Reanalysis of the settlement of a levee on soft bay mud
Author(s)Nguyen, Hoang Q. (Hoang Quang)
Massachusetts Institute of Technology. Dept. of Civil and Environmental Engineering.
Andrew J. Whittle and Charles C. Ladd.
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Staged construction of embankments on soft ground remains one of the most challenging topics in geotechnical engineering due to the complex shear and consolidation behavior of clays. This thesis presents a case study on the performance of the New Hamilton Partnership (NHP) levee in Novato, California. This 11ft high levee was constructed over 30 ft - 40 ft thick layer of San Francisco Bay Mud during a six-month period in 1996. Settlements along the levee crest were monitored over a period of 5.2 years after the end of construction (until early 2002), at which time URS installed piezometers to measure the existing consolidation stresses (s'vc) within the Bay Mud. URS also conducted state-of-the art field and laboratory test programs to develop well-defined values of preconsolidation stress (s'p) and compressibility parameters for the Bay Mud. However, conventional 1-D consolidation analyses greatly underestimated the measured levee settlements. Hence URS reduced s'p by 20% for the Plaxis FE analyses with the Soft Soil Model (SSM) used to replicate the performance of the existing NHP levee and then to design an expanded levee system. This thesis presents a detailed re-evaluation of the NHP levee performance and of the stress history, strength, and consolidation properties of the Bay Mud obtained during the URS geotechnical site investigation.(cont.) New conventional 1-D consolidation analyses with higher values of the recompression ratio and revised profiles of s'vc indicate that the measured levee settlements at 5.2 years can be matched when s'p is reduced by 10% to 15%. The thesis also presents two series of Plaxis analyses with the Soft Soil Model. The first evaluated SSM parameters to better model results from the laboratory consolidation and K0-consolidated undrained shear tests on the Bay Mud. The second series conducted 2-D FE analyses to identify the most important variables effecting the predicted performance of the levee during and after construction. These parametric analyses show that the measured settlements during the 5.2 year period and the excess pore pressures measured in early 2002 can be consistently described only after careful definition of four major variables: the recompression ratio, RR, the normally consolidated coefficient of consolidation, cv(NC), and the preconsolidation stress, s'p, of the Bay Mud; and the boundary drainage conditions. The measured performance is best matched by using values of cv(NC) and s'p that are less than measured by the laboratory CRSC tests.(cont.) Analyses with more sophisticated soil models are needed before definitive conclusions can be reached regarding the in situ properties of the Bay Mud and whether no not secondary compression (creep) plays an important role during primary consolidation (i.e., Hypothesis A versus Hypothesis B).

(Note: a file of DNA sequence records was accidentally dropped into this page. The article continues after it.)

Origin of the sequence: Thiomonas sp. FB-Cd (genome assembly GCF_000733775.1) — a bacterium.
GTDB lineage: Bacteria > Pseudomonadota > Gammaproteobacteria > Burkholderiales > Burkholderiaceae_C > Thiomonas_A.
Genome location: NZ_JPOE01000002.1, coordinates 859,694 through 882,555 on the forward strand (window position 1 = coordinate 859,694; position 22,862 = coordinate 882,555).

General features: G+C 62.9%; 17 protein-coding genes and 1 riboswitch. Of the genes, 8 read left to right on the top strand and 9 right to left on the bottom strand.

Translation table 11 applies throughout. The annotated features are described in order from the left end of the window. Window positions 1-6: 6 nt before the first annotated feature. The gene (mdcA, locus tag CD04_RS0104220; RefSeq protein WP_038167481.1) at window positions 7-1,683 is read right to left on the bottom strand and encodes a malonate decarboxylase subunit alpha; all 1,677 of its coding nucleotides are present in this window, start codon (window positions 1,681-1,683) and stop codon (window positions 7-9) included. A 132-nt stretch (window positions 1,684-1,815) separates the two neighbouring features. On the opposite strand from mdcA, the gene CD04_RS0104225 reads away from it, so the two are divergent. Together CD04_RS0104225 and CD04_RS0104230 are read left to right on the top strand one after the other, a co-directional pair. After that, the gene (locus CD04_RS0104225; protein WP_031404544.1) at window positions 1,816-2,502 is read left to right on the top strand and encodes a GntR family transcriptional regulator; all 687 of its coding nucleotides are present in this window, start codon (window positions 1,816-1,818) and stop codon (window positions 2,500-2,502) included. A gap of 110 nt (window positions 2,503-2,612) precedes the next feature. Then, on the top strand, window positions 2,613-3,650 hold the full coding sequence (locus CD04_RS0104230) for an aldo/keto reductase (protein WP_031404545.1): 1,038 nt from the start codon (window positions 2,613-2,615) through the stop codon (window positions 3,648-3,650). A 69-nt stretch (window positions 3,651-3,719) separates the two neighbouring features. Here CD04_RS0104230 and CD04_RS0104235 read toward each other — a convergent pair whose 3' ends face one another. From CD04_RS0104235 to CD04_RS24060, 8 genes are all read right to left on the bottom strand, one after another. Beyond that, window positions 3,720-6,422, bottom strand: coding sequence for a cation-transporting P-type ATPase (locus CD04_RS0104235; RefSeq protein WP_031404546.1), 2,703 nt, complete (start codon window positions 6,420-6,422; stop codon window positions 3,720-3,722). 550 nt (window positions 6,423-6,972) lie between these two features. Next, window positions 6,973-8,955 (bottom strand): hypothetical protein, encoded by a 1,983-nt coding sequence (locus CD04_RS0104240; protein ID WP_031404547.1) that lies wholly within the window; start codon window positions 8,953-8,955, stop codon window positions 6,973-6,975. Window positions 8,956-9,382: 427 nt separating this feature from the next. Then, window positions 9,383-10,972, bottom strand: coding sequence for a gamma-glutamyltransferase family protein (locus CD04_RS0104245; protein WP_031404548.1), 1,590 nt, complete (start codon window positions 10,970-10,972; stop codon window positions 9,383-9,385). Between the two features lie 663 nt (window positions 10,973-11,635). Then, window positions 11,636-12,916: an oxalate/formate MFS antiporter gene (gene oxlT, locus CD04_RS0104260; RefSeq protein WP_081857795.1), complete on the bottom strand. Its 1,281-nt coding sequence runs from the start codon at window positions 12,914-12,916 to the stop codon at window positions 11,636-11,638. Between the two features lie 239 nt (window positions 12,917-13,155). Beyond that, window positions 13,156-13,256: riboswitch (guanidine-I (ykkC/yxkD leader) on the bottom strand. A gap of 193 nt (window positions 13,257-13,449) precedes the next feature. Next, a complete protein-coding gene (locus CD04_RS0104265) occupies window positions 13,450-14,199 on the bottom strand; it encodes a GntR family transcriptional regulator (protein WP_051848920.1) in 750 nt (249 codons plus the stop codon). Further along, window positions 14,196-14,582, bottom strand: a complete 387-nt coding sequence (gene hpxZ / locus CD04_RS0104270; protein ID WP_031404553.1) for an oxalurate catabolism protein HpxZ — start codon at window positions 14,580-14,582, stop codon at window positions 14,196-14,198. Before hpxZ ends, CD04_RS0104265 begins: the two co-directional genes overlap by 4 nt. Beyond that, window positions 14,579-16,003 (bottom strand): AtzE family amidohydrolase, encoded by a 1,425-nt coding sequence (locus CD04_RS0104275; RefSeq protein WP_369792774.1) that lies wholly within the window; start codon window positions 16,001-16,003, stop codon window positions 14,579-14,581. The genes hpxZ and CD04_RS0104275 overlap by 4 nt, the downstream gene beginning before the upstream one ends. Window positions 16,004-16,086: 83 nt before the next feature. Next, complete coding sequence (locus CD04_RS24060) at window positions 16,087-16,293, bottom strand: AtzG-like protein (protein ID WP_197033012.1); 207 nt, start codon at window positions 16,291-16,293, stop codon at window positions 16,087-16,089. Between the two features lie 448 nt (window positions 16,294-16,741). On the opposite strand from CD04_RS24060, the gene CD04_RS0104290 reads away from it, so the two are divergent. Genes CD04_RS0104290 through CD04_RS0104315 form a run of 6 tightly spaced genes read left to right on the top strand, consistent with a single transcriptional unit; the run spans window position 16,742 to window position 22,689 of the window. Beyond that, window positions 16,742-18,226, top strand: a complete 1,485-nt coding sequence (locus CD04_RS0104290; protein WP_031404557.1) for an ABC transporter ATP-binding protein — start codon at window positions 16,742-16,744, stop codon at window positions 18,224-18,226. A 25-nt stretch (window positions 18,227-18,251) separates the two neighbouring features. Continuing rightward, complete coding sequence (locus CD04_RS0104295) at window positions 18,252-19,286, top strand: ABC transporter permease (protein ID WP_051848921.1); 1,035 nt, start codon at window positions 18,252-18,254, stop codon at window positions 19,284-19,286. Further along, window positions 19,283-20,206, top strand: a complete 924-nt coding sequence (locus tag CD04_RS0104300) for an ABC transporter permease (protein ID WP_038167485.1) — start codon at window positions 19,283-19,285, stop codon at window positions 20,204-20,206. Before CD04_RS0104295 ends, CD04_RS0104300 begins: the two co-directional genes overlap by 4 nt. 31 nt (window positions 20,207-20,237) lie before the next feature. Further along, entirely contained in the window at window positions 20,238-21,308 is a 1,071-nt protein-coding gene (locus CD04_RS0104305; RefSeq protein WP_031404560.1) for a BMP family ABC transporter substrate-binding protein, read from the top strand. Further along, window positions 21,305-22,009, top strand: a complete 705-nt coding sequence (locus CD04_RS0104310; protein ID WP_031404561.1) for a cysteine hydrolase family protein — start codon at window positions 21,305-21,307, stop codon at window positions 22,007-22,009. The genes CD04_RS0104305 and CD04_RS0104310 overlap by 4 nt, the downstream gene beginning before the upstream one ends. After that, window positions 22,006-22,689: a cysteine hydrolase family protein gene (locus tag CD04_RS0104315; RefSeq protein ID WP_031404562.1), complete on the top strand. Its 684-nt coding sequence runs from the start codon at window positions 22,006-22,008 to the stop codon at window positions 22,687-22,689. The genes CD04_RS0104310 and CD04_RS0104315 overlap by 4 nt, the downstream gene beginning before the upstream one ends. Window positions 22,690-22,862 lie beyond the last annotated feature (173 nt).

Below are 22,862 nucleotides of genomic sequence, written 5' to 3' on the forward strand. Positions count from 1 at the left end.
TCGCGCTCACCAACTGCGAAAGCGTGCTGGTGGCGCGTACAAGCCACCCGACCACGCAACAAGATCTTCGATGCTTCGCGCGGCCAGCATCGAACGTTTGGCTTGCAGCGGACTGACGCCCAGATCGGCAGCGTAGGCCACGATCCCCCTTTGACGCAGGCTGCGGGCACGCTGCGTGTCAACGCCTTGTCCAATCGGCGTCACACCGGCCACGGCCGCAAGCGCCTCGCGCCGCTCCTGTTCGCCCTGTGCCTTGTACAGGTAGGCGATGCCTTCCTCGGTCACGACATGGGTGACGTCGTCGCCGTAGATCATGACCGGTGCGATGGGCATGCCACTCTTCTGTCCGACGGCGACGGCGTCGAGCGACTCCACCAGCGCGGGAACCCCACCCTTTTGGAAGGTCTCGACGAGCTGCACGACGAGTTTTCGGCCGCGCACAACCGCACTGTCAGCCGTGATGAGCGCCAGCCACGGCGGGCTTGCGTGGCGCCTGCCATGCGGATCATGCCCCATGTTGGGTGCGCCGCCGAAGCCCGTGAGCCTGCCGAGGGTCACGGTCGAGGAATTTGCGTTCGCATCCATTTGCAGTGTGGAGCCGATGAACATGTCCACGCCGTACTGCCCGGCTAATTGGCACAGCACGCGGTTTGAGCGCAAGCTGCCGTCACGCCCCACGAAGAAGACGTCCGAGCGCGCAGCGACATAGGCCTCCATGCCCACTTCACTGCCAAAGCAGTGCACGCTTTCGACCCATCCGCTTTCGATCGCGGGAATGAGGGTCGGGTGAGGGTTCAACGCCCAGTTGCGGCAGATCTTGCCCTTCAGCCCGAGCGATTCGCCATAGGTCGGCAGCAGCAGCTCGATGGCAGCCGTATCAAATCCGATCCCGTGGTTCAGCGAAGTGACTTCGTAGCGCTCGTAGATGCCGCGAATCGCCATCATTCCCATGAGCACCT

Thesis (S.M.)--Massachusetts Institute of Technology, Dept. of Civil and Environmental Engineering, February 2007.This electronic version was submitted by the student author. The certified thesis is available in the Institute Archives and Special Collections.Includes bibliographical references (p. 261-264).
DepartmentMassachusetts Institute of Technology. Dept. of Civil and Environmental Engineering.
Massachusetts Institute of Technology
Civil and Environmental Engineering.